I woke up early this morning and am sitting in my beautiful sunroom, drinking a mug of tea, gazing out on our pretty back yard, recalling this day, 12 years ago. Another stunning late spring morning.
Twelve years ago, I was up early to paint my fingernails and have my makeup done by a friend and travel to my hairdresser’s house to get my hair put up. I slipped into a beautiful J.Crew dress and traveled the few blocks to my then-church where I walked down the aisle and married Dr Marry in an intimate, simple ceremony with 13 precious people in attendance. Twelve-year old Quinn played Bach on his violin with my mother on the piano, and we took family vows in addition to the vows we said to each other.
And we came home to celebrate with friends and family in our back yard on that picture-perfect day, and it was exactly what I wanted once I decided I did want to get married.
And those vows rang through my head over the years: to have and to hold, from this day forward. For richer or poorer. In sickness and in health.
If you had asked me leading up to our wedding day if I was thinking seriously about those vows, I would have said no. After all, how often do we really think about anything that is basically rote? The Pledge of Allegiance? The Lord’s Prayer? Happy Birthday? I don’t remember having any special feeling about them as I said them out loud and heard them said to me either.
And I also didn’t feel any differently about Dr Marry or my commitment to him after we were legally married. I didn’t love him more; I didn’t feel more bound to him than I had in the nearly seven years leading up to our marriage. It was just a beautifully orchestrated event at the time.
But over the years, particularly as things started to erode in our marriage for reasons it took me way too long to understand, I held on to those vows. Not really the words, per se, but the outcome of uttering them out loud in front of our family and someone with power to transform my legal status from single to married. I held on to the idea that I had made a commitment to this other person, and I was serious about that commitment. As serious as I was about making the commitment to becoming Quinn’s mother–another moment that wasn’t an absolute given in my life, but rather a choice I finally came to with the assistance of an angel and a premature arrival.
One of my ongoing intersections, an element of me that is both a strength and a weakness, is that I simply don’t give up. I hold fast to the people and things I commit to–sometimes to my detriment; maybe sometimes to the detriment of them, too.
I was dogged in my efforts to revive Dr Marry, to recover the man I had married. And I stayed with him when there was little reason to stay beyond the fact that I had made this commitment to him, to us. *And I just believed with all my being that somehow I could trigger something and remind him of what we had had, of who he and we had been. And I held on for years like this, getting nowhere but continuing to hope in spite of how hopeless it often felt.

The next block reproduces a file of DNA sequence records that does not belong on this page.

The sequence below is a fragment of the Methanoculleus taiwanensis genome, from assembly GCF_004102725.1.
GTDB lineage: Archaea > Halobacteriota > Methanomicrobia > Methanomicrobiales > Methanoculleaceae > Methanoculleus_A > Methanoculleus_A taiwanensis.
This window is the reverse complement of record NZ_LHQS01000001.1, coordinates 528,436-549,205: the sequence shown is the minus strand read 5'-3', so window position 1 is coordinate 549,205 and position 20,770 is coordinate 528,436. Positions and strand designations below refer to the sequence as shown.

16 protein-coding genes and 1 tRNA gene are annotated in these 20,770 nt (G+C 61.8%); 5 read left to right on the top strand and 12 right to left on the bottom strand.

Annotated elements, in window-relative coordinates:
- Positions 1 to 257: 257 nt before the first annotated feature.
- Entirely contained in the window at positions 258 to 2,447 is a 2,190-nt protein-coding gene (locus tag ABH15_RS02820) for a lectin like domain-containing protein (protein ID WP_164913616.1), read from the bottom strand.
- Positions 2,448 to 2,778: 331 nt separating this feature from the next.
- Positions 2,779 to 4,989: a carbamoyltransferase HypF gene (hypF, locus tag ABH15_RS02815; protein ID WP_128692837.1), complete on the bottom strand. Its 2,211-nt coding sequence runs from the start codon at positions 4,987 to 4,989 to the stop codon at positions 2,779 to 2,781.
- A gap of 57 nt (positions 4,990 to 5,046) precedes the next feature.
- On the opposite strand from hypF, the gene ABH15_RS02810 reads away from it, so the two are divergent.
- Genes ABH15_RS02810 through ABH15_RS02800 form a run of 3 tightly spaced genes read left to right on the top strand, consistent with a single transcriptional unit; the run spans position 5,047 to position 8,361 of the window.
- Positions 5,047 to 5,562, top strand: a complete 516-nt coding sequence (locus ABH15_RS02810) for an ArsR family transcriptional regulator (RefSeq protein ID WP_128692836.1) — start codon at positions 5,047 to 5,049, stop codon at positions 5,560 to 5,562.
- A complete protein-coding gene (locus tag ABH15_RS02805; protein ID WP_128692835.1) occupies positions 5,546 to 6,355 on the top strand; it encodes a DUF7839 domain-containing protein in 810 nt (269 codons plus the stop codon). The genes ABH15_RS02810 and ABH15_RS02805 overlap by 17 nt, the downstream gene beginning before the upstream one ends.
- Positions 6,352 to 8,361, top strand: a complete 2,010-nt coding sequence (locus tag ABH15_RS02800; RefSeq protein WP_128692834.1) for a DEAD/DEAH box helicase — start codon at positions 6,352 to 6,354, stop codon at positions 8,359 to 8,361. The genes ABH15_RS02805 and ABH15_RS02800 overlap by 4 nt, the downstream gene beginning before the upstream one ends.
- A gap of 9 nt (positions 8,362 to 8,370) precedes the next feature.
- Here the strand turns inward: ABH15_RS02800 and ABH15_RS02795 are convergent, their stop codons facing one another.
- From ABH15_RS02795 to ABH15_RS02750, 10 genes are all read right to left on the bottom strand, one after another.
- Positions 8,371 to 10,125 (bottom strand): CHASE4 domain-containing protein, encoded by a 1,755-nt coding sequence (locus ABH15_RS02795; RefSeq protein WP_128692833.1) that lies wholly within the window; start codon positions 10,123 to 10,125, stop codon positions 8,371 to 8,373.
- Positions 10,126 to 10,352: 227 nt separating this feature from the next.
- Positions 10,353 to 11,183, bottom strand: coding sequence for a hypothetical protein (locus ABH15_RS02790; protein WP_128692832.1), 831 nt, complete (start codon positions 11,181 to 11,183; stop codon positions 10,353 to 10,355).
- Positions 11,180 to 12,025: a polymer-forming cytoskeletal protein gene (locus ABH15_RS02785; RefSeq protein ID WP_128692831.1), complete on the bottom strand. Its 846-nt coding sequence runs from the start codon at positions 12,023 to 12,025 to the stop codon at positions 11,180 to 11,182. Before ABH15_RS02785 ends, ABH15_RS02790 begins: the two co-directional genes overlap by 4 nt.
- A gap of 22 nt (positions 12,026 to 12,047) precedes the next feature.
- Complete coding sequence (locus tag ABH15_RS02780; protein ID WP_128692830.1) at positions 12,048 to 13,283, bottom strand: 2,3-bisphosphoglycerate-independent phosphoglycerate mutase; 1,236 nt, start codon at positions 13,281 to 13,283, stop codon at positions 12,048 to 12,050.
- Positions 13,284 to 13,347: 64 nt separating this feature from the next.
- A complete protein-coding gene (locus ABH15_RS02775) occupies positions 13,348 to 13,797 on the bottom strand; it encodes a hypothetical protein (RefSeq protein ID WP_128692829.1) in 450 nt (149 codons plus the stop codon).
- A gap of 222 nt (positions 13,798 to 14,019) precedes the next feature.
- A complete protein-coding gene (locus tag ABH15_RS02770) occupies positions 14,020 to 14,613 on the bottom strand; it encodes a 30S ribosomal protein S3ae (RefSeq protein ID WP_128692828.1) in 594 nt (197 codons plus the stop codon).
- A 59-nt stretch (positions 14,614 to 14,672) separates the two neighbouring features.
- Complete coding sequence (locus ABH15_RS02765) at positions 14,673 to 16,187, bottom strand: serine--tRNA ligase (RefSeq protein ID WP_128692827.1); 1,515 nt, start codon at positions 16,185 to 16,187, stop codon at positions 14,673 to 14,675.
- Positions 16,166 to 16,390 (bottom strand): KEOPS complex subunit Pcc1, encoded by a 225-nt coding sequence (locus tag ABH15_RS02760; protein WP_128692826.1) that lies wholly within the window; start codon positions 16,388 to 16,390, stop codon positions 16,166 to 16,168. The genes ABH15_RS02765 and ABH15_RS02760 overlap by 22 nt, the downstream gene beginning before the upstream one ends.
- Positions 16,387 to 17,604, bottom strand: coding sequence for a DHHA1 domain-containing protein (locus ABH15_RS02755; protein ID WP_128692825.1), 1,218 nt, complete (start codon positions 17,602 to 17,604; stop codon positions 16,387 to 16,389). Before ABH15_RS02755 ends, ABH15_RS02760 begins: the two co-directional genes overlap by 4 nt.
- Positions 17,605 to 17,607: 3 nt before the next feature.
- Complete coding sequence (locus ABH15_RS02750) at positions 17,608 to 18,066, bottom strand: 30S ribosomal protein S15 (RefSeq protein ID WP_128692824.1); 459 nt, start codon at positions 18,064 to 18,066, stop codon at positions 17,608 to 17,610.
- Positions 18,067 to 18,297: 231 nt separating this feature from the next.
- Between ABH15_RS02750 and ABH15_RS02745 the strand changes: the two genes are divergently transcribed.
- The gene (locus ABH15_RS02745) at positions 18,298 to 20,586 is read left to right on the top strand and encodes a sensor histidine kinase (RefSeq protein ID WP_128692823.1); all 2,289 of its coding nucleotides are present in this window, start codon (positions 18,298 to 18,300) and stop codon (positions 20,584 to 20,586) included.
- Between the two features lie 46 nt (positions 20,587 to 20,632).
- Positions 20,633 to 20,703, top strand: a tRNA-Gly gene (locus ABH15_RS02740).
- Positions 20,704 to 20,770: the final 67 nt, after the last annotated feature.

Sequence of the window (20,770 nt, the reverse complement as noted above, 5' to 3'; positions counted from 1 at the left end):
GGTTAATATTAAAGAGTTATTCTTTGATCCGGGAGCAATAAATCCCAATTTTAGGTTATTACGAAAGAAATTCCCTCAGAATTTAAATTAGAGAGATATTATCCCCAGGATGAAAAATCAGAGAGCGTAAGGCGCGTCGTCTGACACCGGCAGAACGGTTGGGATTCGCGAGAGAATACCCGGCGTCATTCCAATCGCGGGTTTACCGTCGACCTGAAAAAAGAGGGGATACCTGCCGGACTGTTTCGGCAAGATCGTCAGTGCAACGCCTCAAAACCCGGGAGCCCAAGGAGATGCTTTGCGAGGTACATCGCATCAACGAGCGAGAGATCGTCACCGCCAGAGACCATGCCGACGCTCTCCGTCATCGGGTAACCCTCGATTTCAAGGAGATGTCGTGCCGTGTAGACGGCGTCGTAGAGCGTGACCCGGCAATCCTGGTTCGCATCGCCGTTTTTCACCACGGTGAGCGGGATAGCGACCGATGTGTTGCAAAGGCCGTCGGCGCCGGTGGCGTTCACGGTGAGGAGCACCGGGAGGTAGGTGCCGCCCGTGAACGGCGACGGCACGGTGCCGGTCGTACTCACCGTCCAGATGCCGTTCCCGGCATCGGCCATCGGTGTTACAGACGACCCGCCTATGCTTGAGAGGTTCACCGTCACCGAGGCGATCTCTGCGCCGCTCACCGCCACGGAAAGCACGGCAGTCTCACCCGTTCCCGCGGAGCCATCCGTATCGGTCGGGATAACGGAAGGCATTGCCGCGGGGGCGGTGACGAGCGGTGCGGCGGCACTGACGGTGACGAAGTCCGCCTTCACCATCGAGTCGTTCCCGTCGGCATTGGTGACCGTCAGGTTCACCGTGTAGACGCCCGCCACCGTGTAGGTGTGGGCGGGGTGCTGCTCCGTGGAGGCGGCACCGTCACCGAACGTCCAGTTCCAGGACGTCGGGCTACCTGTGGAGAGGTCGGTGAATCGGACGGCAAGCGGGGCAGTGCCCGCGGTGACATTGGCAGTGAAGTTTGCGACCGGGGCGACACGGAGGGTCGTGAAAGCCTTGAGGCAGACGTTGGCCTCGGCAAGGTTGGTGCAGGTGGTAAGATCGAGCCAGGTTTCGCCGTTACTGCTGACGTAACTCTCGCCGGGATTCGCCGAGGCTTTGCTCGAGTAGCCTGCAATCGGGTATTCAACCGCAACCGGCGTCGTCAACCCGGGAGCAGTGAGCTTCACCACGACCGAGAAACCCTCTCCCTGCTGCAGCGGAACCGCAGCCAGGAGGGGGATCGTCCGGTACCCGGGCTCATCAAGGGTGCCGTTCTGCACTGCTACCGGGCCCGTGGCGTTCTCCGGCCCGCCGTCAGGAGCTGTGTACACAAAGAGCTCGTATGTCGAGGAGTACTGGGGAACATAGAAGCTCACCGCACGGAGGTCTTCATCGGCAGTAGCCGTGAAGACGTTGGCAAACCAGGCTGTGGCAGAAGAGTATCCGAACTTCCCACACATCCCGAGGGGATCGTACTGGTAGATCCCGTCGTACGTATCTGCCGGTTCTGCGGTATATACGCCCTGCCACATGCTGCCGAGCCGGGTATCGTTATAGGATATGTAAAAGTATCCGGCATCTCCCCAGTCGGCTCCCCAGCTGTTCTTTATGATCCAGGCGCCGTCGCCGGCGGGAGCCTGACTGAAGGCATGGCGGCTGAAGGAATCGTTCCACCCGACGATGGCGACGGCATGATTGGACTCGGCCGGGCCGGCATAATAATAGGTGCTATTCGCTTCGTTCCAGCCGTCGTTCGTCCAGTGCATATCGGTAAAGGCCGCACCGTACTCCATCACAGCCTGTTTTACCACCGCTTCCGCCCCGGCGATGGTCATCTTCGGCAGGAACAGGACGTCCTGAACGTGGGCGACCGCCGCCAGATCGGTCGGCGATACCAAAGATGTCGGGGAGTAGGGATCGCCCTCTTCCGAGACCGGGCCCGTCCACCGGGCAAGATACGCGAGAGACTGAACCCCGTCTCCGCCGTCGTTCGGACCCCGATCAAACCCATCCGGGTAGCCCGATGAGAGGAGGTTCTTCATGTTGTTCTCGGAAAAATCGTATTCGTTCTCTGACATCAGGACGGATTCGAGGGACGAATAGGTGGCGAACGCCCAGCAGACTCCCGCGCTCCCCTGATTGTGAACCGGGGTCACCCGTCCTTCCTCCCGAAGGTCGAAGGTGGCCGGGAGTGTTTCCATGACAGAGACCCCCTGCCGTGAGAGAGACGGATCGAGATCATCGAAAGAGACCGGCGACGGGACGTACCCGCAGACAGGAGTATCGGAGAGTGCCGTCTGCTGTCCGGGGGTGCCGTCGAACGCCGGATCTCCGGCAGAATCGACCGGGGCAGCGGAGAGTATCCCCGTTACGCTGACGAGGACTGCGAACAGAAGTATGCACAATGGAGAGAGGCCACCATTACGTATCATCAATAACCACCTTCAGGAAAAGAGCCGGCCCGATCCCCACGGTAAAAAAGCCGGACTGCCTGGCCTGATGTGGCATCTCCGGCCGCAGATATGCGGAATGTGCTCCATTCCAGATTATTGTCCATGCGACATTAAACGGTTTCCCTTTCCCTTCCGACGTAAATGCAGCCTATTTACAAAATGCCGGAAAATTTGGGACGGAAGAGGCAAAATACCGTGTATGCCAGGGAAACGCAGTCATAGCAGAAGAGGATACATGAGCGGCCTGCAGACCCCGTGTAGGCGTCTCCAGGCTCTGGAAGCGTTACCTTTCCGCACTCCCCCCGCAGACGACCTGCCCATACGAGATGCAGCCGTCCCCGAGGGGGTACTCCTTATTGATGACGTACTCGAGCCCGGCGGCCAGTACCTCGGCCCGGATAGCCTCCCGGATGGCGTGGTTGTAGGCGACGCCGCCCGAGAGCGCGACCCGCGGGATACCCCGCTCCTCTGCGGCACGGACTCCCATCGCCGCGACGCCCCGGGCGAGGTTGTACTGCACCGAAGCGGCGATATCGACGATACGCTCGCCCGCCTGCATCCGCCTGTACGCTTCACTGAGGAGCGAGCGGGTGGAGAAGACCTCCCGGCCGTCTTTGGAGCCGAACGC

And then Dr Marry’s body gave him the opportunity to come back to the land of the living by nearly dying from the alcohol that was drowning him from the inside out three and a half years ago. And I began to see the man I had first met, the man who had intrigued me, delighted me, challenged me, courted me and won my heart.
And I have been grateful every day since he came home from treatment that I was so dogged in my commitment to those vows and to him and us. We lived through the poorer and sickness, and we are on the other side, and it is glorious and I truly do still wake up every day filled with gratitude because he’s even more fabulous today than he was when we met, and our relationship was never this good, this grounded, this joy-filled.
So today I sit in my sunroom, overlooking the yard where we happily celebrated making this commitment to each other 12 years ago, and think, as I often have done in these past three years, what if I hadn’t held on? What if I had never known that life and love can be like this? Who would I be today if I had given up on us or if Dr Marry had died instead of recovered?
I don’t have answers for what others should do if they are in the dark place Dr Marry and I were–that’s for each person to decide individually, but I am so grateful for those vows. They tethered me to a commitment like nothing else could have, and in this particular case, I firmly believe we will be together “til death do us part.” And my fervent hope is that we have years and years of more May 31sts to enjoy and celebrate together.
*It’s important to note, if you haven’t read our journey, that you understand that in actuality, no one can save another person from addiction; that can only come from within. I absolutely did not save Dr Marry from his alcoholism, and nothing I did ever really worked because he wasn’t ready to let it go. What an important, and challenging, lesson for me to learn!
Photo credit: Tamara Weets